Some drivers choose to vent through the tire. To do this, you’ll need a leather punch to punch a hole in the tire. The thought behind venting the tire is that any dirt that gets inside can “fling” out. Or if water gets in the tire, it can drain out. Some think less dirt gets into the tire with this style of vent. It’s an option we just want to let you know about and you can decide what style is best for you.

Axial Beadlocks 19
Foam Trimming- There are a number of methods to trimming tire insert foam that will change how the tire acts. Some will cut the outer edges of the foam on a diagonal so the sidewall of the tire will feel a bit softer. If you are just having fun, leave it as is. If you plan to race, see how other racers modify their inserts.

FINISHED!
Axial Beadlocks 17
Your beadlock wheel and tire are now properly assembled. Just three more to go! Or if you have a Bomber, just four more to go! Take your time and assembled your wheels properly. They’ll stay together and allow your rig to perform better.

Build The Perfect King Shocks

Building_ThePerfect_King_Shocks

When it comes to building shocks on an RC kit, many builders start to cringe. It’s not a favorite task for many, however building your shocks properly is a must if you want your suspension to perform. We’re working on a RR10 Bomber for some future video action shoots and decided to take some extra time to take photos to show you just how to build the King aluminum shocks that come with the kit. Here we’ll show you all of our tips and tricks that will result in a high performance shock that will give your rig the best handling possible.

YOU’LL NEED
Shock Shaft Pliers (TLR99101)
5.0 Nut Driver (Set: DYNT2010)
Shock O-Ring Grease (TLR77002)
Competition Silicone Shock Oil (TLR74020)
Paper Towels

STEP 1
Axial King Shocks 1
It’s best to take the time and lay out all of your shock components nice and neatly so you have everything in front of you and nothing is left out.

STEP 2
Axial King Shocks 2
We’re going to start with the cartirdge assembly. Carefully cut them from the parts trees and slip the clear o-ring over the threads and seat it in the lower slot.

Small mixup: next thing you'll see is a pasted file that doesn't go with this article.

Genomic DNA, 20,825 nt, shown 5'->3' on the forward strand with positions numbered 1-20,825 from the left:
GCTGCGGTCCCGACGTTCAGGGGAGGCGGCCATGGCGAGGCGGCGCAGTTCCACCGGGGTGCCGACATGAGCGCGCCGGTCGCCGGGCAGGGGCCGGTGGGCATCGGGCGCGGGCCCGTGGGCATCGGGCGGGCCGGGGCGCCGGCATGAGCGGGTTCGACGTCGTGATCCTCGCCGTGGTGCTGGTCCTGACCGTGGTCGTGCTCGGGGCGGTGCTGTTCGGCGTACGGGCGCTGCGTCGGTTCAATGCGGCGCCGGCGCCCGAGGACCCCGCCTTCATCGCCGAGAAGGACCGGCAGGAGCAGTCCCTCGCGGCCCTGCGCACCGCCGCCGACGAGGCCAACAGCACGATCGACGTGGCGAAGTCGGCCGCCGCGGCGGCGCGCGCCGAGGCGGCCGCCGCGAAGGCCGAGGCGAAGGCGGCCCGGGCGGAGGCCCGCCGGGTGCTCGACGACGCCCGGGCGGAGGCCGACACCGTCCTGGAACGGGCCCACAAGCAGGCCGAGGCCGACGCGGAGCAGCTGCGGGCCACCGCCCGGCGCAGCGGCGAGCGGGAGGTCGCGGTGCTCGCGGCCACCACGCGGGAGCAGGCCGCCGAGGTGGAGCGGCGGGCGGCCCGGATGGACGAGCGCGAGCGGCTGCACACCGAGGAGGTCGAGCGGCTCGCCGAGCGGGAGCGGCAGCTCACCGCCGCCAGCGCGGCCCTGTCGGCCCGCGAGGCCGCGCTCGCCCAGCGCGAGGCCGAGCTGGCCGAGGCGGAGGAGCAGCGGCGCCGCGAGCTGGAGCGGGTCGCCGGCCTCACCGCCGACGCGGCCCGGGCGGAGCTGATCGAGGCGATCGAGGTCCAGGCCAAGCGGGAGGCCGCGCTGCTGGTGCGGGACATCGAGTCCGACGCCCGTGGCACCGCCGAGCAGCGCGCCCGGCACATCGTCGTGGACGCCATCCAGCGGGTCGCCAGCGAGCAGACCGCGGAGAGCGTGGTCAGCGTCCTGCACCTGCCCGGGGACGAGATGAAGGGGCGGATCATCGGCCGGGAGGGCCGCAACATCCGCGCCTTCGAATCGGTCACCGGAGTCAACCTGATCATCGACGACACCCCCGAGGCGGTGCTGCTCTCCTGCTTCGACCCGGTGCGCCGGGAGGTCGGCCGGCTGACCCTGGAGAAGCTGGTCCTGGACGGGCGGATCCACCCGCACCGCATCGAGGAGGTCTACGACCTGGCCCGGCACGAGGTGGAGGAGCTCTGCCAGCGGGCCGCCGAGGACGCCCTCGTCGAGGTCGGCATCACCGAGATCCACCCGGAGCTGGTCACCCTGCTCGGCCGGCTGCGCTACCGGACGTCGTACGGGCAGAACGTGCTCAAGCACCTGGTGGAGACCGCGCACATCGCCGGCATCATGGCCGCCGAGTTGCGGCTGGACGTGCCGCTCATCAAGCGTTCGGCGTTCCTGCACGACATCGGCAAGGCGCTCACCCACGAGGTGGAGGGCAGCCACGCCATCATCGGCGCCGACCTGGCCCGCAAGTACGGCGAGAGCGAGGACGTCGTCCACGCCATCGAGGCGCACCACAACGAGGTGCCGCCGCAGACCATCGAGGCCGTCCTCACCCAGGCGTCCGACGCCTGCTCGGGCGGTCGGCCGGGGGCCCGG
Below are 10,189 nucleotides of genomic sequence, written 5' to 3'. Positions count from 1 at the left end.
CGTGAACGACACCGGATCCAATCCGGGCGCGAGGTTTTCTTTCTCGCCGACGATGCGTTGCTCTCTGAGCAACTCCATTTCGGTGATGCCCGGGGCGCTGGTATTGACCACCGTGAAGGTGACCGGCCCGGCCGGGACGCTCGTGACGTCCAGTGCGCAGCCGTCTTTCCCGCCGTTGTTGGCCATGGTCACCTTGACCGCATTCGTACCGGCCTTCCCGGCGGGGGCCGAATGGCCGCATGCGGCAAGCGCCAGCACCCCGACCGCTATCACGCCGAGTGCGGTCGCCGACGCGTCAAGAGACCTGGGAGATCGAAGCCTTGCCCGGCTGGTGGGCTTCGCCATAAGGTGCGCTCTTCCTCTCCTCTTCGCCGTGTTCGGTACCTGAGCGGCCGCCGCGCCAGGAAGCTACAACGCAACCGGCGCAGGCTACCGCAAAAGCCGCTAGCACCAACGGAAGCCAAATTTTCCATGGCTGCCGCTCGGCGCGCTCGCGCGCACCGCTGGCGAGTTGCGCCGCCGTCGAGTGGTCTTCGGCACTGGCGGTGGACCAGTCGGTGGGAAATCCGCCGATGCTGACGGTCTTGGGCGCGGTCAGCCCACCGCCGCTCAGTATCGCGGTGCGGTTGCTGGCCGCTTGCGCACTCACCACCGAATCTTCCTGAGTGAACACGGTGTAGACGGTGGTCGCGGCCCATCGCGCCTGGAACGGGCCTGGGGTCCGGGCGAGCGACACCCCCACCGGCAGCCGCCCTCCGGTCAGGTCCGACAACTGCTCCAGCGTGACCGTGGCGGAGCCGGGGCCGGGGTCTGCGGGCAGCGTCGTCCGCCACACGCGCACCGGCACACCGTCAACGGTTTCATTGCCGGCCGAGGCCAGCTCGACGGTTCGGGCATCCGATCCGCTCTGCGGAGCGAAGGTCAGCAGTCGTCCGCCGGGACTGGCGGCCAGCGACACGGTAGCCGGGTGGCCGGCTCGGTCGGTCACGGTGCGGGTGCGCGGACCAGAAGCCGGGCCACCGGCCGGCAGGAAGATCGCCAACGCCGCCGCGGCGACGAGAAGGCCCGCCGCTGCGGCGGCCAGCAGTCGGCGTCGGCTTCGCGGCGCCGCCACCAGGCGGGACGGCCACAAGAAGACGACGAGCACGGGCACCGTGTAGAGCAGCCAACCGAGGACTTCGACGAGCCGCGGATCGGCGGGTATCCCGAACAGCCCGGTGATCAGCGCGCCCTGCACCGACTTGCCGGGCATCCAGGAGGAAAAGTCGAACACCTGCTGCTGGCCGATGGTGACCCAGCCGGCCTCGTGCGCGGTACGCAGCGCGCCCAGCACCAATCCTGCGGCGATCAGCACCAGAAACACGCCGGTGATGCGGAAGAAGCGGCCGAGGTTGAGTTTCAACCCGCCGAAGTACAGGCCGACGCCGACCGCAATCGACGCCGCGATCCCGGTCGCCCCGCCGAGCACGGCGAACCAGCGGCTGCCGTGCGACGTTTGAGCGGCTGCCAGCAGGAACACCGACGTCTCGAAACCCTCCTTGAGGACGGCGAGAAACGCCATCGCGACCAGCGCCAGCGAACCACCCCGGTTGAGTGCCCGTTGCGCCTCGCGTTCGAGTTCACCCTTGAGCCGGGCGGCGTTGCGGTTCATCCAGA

STEP 3
Axial King Shocks 3
Don’t jump right into installing the shock o-rings in the cartridge. Before you do so, here’s a tip. Use a shock o-ring grease such as TLR77002  to grease the o-rings. Place a small amount of grease in a plastic bag and then the o-rings. Work the grease onto the o-rings so they’re well coated.

STEP 4
Axial King Shocks 4
You’ll also need the cartidge spacers and caps to finish the cartridge assembly. It’s best to cut the parts off of the tree using a hobby knife. Cut as close as you can to the spacers so there isn’t any extra material from the tree on the spacer. Extra material here could cause a binding in the cartridge.

STEP 5
Axial King Shocks 5
Place a greased o-ring in the cartridge, followed by the spacer, followed by another o-ring.

STEP 6
Axial King Shocks 6
Snap the cartridge cap on and make certian it is perfectly seated in place. If the cap isn’t completely snapped on, it could possible come apart during use.

STEP 7
Axial King Shocks 7
Now it’s time to install the pistons on the  shock shafts. In your RR10 kit, there will be delrin pistons in the bag. Use these. Place one washer on the shock shaft, followed by the piston, followed by another washer and then the retaining nut. Use shock shaft pleirs to hold the shaft and use the 5.0 nut driver to snug the nut into place.

STEP 8
Axial King Shocks 8
Once you’ve tightened the nut, make certain the piston just barely spins on the shaft. If you tighten it too much to the point it can’t move, you may have possibly “mushroomed” the piston and it could possibly bind in the shock body.

STEP 9
King SHock